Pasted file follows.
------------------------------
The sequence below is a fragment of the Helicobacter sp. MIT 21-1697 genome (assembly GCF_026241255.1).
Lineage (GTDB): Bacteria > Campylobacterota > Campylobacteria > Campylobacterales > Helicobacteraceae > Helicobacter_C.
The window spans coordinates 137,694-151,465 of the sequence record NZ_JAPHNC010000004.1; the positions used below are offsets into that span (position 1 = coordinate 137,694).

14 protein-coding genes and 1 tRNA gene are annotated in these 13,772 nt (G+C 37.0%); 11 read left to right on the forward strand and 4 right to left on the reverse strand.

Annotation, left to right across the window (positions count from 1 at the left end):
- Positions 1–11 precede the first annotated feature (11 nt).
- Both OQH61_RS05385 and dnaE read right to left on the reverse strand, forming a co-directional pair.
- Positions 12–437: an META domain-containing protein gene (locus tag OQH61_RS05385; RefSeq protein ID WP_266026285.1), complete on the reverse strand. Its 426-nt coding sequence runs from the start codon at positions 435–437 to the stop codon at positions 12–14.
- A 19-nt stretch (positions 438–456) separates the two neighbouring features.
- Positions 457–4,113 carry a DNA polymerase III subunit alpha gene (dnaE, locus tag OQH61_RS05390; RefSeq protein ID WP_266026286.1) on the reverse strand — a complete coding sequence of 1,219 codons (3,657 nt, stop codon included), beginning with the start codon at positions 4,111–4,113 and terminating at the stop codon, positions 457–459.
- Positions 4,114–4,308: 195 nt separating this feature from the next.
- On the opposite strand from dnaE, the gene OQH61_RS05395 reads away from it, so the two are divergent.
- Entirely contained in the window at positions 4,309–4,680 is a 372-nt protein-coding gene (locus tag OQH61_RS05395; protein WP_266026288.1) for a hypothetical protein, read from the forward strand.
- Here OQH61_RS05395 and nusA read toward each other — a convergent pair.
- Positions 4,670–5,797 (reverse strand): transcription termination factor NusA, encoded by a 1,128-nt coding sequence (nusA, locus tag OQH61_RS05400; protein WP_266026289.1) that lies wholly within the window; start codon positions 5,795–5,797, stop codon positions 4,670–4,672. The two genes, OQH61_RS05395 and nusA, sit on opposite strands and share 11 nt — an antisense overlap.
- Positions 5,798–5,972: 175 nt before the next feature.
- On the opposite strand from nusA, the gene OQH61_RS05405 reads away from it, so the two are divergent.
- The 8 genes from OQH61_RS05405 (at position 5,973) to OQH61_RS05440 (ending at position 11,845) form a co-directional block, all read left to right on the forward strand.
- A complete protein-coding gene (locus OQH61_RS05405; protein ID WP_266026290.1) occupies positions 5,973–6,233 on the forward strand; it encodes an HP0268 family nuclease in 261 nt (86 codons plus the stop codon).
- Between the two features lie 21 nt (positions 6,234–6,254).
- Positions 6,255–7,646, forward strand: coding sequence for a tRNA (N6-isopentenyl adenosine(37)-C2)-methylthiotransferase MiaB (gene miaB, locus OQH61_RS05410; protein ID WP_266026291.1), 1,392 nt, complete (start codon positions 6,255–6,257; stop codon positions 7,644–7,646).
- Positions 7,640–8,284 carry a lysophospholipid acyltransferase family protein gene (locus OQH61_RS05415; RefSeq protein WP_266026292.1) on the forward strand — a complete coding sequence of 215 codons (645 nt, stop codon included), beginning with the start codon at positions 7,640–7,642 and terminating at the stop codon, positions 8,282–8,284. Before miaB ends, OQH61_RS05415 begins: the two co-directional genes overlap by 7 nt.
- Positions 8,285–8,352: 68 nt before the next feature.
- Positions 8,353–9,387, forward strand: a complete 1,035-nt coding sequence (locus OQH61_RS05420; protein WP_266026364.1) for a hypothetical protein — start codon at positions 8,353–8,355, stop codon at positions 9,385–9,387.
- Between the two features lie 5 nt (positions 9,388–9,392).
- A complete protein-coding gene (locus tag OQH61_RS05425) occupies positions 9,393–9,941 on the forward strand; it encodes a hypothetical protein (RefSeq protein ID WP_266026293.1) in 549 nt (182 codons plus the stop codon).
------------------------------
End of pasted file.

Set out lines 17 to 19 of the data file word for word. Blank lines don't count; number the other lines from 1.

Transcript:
- On the opposite strand from nusA, the gene OQH61_RS05405 reads away from it, so the two are divergent.
- The 8 genes from OQH61_RS05405 (at position 5,973) to OQH61_RS05440 (ending at position 11,845) form a co-directional block, all read left to right on the forward strand.
- A complete protein-coding gene (locus OQH61_RS05405; protein ID WP_266026290.1) occupies positions 5,973–6,233 on the forward strand; it encodes an HP0268 family nuclease in 261 nt (86 codons plus the stop codon).